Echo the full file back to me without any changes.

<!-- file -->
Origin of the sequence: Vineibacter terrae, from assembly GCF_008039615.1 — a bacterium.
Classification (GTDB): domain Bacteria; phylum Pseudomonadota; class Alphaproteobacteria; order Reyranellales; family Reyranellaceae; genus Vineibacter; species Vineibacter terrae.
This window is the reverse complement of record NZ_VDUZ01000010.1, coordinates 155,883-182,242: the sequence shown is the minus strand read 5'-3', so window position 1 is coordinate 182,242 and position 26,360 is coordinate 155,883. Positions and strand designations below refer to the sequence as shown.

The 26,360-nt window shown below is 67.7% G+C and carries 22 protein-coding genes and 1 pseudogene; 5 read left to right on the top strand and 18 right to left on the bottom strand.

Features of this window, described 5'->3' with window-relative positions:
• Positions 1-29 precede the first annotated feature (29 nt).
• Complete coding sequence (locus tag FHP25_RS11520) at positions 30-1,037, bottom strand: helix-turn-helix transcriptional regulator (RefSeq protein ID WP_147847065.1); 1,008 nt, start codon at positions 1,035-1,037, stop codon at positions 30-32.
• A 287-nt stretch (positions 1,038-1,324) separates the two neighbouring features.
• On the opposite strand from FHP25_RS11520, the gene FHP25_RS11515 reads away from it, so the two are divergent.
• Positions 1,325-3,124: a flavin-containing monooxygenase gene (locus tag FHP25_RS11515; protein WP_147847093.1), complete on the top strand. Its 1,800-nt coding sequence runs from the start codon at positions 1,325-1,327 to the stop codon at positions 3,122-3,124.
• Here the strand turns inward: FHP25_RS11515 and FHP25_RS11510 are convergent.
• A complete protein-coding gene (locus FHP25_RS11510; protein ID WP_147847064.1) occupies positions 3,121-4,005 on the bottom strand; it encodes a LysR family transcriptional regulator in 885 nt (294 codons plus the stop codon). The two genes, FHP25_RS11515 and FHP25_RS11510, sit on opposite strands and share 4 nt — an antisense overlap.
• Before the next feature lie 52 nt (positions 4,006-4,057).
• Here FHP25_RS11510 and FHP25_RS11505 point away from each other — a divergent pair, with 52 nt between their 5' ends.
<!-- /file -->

Origin of the sequence: Vineibacter terrae, from assembly GCF_008039615.1 — a bacterium.
Classification (GTDB): domain Bacteria; phylum Pseudomonadota; class Alphaproteobacteria; order Reyranellales; family Reyranellaceae; genus Vineibacter; species Vineibacter terrae.
This window is the reverse complement of record NZ_VDUZ01000010.1, coordinates 155,883-182,242: the sequence shown is the minus strand read 5'-3', so window position 1 is coordinate 182,242 and position 26,360 is coordinate 155,883. Positions and strand designations below refer to the sequence as shown.

The 26,360-nt window shown below is 67.7% G+C and carries 22 protein-coding genes and 1 pseudogene; 5 read left to right on the top strand and 18 right to left on the bottom strand.

Features of this window, described 5'->3' with window-relative positions:
• Positions 1-29 precede the first annotated feature (29 nt).
• Complete coding sequence (locus tag FHP25_RS11520) at positions 30-1,037, bottom strand: helix-turn-helix transcriptional regulator (RefSeq protein ID WP_147847065.1); 1,008 nt, start codon at positions 1,035-1,037, stop codon at positions 30-32.
• A 287-nt stretch (positions 1,038-1,324) separates the two neighbouring features.
• On the opposite strand from FHP25_RS11520, the gene FHP25_RS11515 reads away from it, so the two are divergent.
• Positions 1,325-3,124: a flavin-containing monooxygenase gene (locus tag FHP25_RS11515; protein WP_147847093.1), complete on the top strand. Its 1,800-nt coding sequence runs from the start codon at positions 1,325-1,327 to the stop codon at positions 3,122-3,124.
• Here the strand turns inward: FHP25_RS11515 and FHP25_RS11510 are convergent.
• A complete protein-coding gene (locus FHP25_RS11510; protein ID WP_147847064.1) occupies positions 3,121-4,005 on the bottom strand; it encodes a LysR family transcriptional regulator in 885 nt (294 codons plus the stop codon). The two genes, FHP25_RS11515 and FHP25_RS11510, sit on opposite strands and share 4 nt — an antisense overlap.
• Before the next feature lie 52 nt (positions 4,006-4,057).
• Here FHP25_RS11510 and FHP25_RS11505 point away from each other — a divergent pair, with 52 nt between their 5' ends.